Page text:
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Are HMOs The Future of Urban Living?
16 Dec 2019
Are HMOs The Future of Urban Living? Advice
The UK is facing a chronic housing shortage. Coupled with economic uncertainty and the growing difficulties facing first-time buyers looking to get a foot on the property ladder, there is a growing need for creative housing solutions. Are HMOs The Future of Urban Living? HMOs are perhaps the most common example of this at present – but are they a great solution to the housing shortage, or a short-term workaround?
Some people think that HMOs represent a bold new future for civil architecture, while others believe they are a symptom of systemic problems within the British housing market. Whichever way you look at them, HMOs are changing the way we think about residential spaces. But are they a sustainable approach for the future or are they doomed to failure?
What Is An HMO?
An HMO is a House in Multiple Occupancy. This refers to any property that is being rented out by multiple lodgers, each of whom belongs to a different ‘household’. In order for a property to qualify as an HMO, these lodgers must be sharing essential facilities such as the kitchen or bathroom. Buildings that contain multiple self-contained accommodations are not considered to be HMOs.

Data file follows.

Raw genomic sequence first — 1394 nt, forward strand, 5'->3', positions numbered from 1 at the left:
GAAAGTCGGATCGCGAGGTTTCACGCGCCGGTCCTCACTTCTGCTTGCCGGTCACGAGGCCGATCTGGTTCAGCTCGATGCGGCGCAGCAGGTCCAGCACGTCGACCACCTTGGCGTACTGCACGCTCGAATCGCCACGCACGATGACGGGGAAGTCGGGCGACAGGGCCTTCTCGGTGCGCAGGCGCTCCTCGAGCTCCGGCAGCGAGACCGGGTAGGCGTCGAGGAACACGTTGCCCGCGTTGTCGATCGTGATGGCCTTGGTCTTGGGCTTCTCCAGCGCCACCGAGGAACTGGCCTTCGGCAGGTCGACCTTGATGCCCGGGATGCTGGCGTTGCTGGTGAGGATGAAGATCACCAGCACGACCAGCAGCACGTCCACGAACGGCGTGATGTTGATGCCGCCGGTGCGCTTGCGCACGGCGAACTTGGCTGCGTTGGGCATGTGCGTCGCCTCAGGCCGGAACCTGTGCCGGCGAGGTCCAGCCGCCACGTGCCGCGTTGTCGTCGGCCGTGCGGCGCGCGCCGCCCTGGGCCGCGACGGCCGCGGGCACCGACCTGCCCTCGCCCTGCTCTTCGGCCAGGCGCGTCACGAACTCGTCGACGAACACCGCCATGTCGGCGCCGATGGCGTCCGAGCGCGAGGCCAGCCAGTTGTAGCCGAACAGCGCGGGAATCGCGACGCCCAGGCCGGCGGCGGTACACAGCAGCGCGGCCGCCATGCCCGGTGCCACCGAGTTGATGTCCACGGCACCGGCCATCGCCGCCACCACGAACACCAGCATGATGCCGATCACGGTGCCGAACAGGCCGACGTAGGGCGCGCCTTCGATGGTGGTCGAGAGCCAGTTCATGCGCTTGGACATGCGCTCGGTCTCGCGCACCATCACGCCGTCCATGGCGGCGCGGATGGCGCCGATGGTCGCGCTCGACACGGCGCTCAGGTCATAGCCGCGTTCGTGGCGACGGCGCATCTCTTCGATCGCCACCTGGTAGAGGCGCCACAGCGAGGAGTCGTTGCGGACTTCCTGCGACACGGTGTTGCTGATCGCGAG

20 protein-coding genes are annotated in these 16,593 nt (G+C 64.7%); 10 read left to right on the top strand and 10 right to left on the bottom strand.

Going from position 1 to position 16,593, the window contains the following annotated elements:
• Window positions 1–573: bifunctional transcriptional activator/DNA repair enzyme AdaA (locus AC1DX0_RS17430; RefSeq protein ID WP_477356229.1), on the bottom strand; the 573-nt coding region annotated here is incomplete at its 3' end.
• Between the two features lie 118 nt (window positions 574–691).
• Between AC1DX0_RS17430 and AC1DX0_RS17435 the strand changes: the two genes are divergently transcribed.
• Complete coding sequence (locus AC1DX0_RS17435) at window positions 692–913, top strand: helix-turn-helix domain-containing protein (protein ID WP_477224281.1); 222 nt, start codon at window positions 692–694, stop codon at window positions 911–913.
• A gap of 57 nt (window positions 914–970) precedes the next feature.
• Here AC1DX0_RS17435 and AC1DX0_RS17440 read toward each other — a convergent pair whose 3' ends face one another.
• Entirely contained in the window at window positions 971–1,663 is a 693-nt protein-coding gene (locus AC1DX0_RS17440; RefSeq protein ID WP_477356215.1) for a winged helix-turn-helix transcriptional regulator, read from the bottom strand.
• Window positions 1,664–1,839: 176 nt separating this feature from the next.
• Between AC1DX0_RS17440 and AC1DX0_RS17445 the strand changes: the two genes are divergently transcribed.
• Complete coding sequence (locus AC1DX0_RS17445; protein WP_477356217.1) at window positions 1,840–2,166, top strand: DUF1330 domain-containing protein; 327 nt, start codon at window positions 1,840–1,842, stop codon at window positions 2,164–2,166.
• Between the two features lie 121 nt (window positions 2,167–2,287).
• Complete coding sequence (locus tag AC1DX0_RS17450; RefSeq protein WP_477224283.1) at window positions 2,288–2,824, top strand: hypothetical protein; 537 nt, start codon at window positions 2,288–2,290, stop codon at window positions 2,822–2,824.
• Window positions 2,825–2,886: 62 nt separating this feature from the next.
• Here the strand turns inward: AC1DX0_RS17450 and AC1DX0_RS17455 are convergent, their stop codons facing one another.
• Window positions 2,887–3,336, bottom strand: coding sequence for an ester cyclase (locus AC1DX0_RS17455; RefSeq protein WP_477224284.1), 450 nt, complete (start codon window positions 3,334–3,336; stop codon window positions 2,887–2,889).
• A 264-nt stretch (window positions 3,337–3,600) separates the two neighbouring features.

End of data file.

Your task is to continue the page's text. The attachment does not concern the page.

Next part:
The property must also serve as the primary residence for its occupants in order to qualify as an HMO and the property should be designed to serve as housing for tenants.
If a property meets all of these criteria, it will be considered an HMO.
How Have HMOs Taken Over?
Over the last decade, HMOs have been the fastest-growing accommodation category, attaining an impressive growth rate of 25% in that time. Demand for HMOs generally comes from students and young professionals who are looking to economise on their accommodation until they can afford something better.
HMOs appeal to landlords because they offer much greater yields than a standard buy-to-let property would. After all, an HMO property can be rented out to multiple tenants and, because the tenants are all from different households, they will each be willing to pay more than a single household.
Overheads like landlord insurance can eat into this rental income, of course, and HMO insurance often costs more than other types of landlord insurance. However, landlords can use a price comparison site like Quotezone.co.uk to compare quotes for HMO insurance from a wide range of different insurance providers, making it more likely that they’ll find suitable insurance at a fair price.
What Does the Law Say?
Landlords cannot convert any property they choose into an HMO. In fact, in spite of their prodigious expansion in recent years, there are strict regulations that govern what properties can be converted to HMOs and how landlords must approach the process.
Crucially, landlords must ensure that any converted property still adheres to all the necessary health and safety regulations and that they are providing tenants with a minimum standard of quality. Many of the biggest complaints about HMOs stem from cases where landlords have played fast and loose with the rules.
For now, it seems as if HMOs are going nowhere. Until the housing market is more hopeful for millennials and young professionals, the demand for HMOs will likely remain the same.
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